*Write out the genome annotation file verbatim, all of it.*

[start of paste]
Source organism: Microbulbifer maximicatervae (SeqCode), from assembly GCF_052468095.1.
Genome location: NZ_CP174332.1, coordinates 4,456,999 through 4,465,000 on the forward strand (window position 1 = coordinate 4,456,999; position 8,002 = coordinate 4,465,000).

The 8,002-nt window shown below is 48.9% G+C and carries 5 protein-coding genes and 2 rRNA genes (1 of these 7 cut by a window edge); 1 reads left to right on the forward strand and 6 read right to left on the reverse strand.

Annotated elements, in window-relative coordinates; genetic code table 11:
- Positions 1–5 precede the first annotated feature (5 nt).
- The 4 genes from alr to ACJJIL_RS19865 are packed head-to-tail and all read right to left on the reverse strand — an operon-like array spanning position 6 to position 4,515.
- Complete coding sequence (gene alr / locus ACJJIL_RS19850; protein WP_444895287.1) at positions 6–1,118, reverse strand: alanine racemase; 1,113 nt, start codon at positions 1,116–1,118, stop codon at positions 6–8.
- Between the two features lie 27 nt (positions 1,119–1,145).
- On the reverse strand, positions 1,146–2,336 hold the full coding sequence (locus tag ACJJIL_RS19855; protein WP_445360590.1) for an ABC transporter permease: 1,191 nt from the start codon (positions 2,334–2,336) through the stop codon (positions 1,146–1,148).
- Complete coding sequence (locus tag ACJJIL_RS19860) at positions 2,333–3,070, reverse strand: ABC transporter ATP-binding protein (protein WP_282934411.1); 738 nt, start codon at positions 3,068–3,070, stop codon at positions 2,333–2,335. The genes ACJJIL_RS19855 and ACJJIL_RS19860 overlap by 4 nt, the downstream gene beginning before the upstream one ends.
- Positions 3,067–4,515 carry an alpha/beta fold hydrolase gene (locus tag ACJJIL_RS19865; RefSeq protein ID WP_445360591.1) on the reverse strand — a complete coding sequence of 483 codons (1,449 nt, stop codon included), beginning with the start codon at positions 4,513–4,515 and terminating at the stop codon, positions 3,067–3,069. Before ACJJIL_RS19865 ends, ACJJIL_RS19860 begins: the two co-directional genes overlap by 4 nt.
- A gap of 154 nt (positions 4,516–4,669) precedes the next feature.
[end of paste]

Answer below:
Source organism: Microbulbifer maximicatervae (SeqCode), from assembly GCF_052468095.1.
Genome location: NZ_CP174332.1, coordinates 4,456,999 through 4,465,000 on the forward strand (window position 1 = coordinate 4,456,999; position 8,002 = coordinate 4,465,000).

The 8,002-nt window shown below is 48.9% G+C and carries 5 protein-coding genes and 2 rRNA genes (1 of these 7 cut by a window edge); 1 reads left to right on the forward strand and 6 read right to left on the reverse strand.

Annotated elements, in window-relative coordinates; genetic code table 11:
- Positions 1–5 precede the first annotated feature (5 nt).
- The 4 genes from alr to ACJJIL_RS19865 are packed head-to-tail and all read right to left on the reverse strand — an operon-like array spanning position 6 to position 4,515.
- Complete coding sequence (gene alr / locus ACJJIL_RS19850; protein WP_444895287.1) at positions 6–1,118, reverse strand: alanine racemase; 1,113 nt, start codon at positions 1,116–1,118, stop codon at positions 6–8.
- Between the two features lie 27 nt (positions 1,119–1,145).
- On the reverse strand, positions 1,146–2,336 hold the full coding sequence (locus tag ACJJIL_RS19855; protein WP_445360590.1) for an ABC transporter permease: 1,191 nt from the start codon (positions 2,334–2,336) through the stop codon (positions 1,146–1,148).
- Complete coding sequence (locus tag ACJJIL_RS19860) at positions 2,333–3,070, reverse strand: ABC transporter ATP-binding protein (protein WP_282934411.1); 738 nt, start codon at positions 3,068–3,070, stop codon at positions 2,333–2,335. The genes ACJJIL_RS19855 and ACJJIL_RS19860 overlap by 4 nt, the downstream gene beginning before the upstream one ends.
- Positions 3,067–4,515 carry an alpha/beta fold hydrolase gene (locus tag ACJJIL_RS19865; RefSeq protein ID WP_445360591.1) on the reverse strand — a complete coding sequence of 483 codons (1,449 nt, stop codon included), beginning with the start codon at positions 4,513–4,515 and terminating at the stop codon, positions 3,067–3,069. Before ACJJIL_RS19865 ends, ACJJIL_RS19860 begins: the two co-directional genes overlap by 4 nt.
- A gap of 154 nt (positions 4,516–4,669) precedes the next feature.